Leap of Faith – Part 2
- He who hesitates is lost!
- Look before you leap!
We all have made leaps of faith. Last week, a few families put their faith in the itinerary I devised for them for a day in Yosemite National Park. First, on the warm, sunny morning, they agreed to join me on an ascent of Pothole Dome; from the top of the white, granite monolith, green Tuolumne Meadows stretched out before us. Trusting me further, the families made their way down the north side of the dome, going cross-country, to reach a series of cascades that form where the Tuolumne River narrows into a collection of explosive cascades and quiet pools (and a few potholes just the right size to serve as bathtubs for small kids).
After we returned to camp and had lunch, the families drove their cars to Tenaya Lake, where they hung out at the beach for a while. Meanwhile, with storm clouds gathering to the east, and the sound of thunder rumbling repeatedly in our ears, I convinced Sam and Jean, who were helping me conduct the trip, to make a bike ride out to the lake and up beyond it, to Olmstead Point.
Prudence suggested we follow the families in our cars, or stay in camp and work on dinner. Yet I prevailed, suggesting that we would outrun the storm by riding west toward the lake, and by the time we would reach Olmstead Point, the storm would dissipate.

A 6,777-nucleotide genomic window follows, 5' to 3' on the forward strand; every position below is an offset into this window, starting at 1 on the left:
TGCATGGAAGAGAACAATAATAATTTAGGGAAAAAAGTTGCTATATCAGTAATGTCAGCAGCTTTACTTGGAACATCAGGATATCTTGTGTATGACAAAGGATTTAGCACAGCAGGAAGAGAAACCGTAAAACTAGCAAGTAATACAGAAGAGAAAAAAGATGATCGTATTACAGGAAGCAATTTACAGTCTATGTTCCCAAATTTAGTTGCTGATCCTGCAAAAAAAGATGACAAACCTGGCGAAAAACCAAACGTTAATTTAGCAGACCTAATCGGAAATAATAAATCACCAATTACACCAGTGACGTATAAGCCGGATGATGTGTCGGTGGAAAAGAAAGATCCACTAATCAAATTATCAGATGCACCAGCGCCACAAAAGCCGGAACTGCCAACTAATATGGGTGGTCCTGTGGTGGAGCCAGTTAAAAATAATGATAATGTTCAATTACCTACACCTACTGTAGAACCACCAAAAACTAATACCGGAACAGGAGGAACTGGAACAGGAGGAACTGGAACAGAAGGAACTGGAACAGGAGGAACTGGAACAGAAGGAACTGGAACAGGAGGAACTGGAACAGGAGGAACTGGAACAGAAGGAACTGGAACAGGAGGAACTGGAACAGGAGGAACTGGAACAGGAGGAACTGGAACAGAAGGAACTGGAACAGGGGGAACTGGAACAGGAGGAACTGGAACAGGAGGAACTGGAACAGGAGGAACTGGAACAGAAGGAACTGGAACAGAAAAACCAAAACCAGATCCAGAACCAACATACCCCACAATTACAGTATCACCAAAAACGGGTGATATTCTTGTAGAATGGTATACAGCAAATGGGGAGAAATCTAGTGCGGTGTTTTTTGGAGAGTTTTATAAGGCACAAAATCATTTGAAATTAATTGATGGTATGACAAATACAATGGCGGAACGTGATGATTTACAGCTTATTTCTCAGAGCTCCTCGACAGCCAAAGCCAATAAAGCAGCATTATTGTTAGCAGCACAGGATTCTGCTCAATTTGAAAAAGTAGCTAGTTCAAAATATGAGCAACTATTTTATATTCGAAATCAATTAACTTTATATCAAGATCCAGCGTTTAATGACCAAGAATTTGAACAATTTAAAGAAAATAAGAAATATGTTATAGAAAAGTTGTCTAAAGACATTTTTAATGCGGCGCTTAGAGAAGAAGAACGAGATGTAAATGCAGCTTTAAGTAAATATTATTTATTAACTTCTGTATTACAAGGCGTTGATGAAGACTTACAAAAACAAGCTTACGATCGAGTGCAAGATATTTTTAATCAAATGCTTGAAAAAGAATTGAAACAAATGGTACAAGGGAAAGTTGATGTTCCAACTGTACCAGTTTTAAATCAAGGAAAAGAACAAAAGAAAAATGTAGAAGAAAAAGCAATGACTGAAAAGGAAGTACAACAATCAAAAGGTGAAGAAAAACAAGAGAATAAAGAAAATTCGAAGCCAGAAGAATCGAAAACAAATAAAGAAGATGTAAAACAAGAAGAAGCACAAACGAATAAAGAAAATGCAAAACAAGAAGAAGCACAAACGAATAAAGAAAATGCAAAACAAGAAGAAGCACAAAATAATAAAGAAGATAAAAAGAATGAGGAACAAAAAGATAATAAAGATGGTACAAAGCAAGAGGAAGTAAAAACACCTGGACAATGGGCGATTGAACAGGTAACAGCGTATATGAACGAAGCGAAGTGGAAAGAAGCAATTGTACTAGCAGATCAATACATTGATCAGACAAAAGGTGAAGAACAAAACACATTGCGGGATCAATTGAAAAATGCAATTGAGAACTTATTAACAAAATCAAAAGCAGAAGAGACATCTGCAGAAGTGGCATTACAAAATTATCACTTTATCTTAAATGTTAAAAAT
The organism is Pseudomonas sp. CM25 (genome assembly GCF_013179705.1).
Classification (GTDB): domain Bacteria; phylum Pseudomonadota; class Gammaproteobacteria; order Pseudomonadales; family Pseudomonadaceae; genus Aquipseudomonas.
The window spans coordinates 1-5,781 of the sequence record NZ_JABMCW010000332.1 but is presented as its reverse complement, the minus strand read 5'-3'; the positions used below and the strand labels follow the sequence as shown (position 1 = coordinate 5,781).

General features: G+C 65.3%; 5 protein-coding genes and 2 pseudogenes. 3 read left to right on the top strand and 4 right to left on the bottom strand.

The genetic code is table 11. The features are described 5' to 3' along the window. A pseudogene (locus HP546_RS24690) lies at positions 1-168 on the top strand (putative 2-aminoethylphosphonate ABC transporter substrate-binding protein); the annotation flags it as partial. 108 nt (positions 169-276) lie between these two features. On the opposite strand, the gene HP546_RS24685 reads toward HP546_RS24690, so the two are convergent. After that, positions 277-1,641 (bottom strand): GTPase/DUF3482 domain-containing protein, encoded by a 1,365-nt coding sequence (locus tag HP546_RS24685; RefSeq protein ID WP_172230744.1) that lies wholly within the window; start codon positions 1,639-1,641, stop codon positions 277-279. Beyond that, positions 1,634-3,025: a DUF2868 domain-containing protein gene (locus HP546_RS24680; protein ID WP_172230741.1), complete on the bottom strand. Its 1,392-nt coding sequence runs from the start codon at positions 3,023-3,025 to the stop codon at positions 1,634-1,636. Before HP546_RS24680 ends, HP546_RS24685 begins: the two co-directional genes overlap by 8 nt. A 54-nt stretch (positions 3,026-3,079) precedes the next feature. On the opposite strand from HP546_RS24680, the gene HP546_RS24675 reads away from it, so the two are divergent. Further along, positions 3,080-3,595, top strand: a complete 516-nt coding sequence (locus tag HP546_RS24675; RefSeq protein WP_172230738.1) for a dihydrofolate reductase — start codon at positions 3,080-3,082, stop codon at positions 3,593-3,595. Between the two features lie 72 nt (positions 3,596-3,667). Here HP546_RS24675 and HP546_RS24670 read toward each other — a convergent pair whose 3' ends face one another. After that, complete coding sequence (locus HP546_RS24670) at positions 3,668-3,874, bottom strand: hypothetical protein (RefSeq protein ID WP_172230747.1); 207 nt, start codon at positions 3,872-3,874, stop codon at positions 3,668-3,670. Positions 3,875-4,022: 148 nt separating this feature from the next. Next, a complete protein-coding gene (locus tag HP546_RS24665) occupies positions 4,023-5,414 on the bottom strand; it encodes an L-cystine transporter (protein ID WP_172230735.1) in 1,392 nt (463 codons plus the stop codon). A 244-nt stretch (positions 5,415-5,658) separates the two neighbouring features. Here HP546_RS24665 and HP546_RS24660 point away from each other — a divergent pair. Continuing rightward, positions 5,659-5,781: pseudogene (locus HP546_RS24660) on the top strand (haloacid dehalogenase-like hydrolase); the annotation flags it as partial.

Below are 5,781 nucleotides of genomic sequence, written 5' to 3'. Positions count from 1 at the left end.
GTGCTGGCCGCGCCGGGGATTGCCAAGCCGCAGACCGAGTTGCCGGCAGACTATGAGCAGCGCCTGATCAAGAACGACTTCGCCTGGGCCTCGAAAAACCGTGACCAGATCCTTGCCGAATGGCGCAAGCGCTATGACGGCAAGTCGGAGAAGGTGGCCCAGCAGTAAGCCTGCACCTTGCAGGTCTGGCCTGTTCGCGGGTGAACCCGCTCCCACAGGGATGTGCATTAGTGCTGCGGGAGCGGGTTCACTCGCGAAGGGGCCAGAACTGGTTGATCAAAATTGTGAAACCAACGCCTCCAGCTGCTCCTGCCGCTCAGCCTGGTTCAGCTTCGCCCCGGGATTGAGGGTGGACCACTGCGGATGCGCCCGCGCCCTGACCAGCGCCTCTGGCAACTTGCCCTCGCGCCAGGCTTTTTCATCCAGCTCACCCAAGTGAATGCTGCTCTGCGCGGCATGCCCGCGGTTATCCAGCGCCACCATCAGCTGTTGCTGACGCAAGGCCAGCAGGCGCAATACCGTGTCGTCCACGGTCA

Highway 120 is a river of concrete flowing, unlike the Tuolumne River, both up and downhill. None of the grades are steep, and in just a little while we reached Olmstead Point, which offers a look at the "backside" of Half Dome. Tenaya Lake lies below the point, and beyond the lake are the granite domes and glaciated peaks that encircle Tuolumne Meadows. Much of the area toward the meadows, though, was barely visible; the storm clouds had gobbled up much of the view, and we could see the gray, gossamer sheets of rain that had to be soaking the pavement.
This was no ordinary, 20 minute, afternoon, Sierra Nevada thunderstorm. This was a genuine and prolonged deluge, which ultimately flooded the lower portion of the campground, flooding tents and rising well above the hubcaps on many vehicles.
Meanwhile, we were joined at the summit by the families in our group. Just as we were about to push off, one of the parents spotted a pick-up truck piloted by a park ranger. At the suggestion of the parent, the ranger offered us a ride back to Tuolumne Meadows, sparing us a good hour of riding in the rain.
The ranger called into headquarters that he was making a "visitor assist." No doubt his words were code for "dumb tourists."
I wanted to brave the elements, but probably more wisely, I chose to accompany Sam in the ranger's truck, while Jean returned to camp with one of the families. This was one leap from which I was willing to pull back.
We all make leaps of faith. What's one of yours?
Cameras: Nikon D60, Panasonic Lumix TZ 5, and an iPhone. Click on photographs to view larger versions.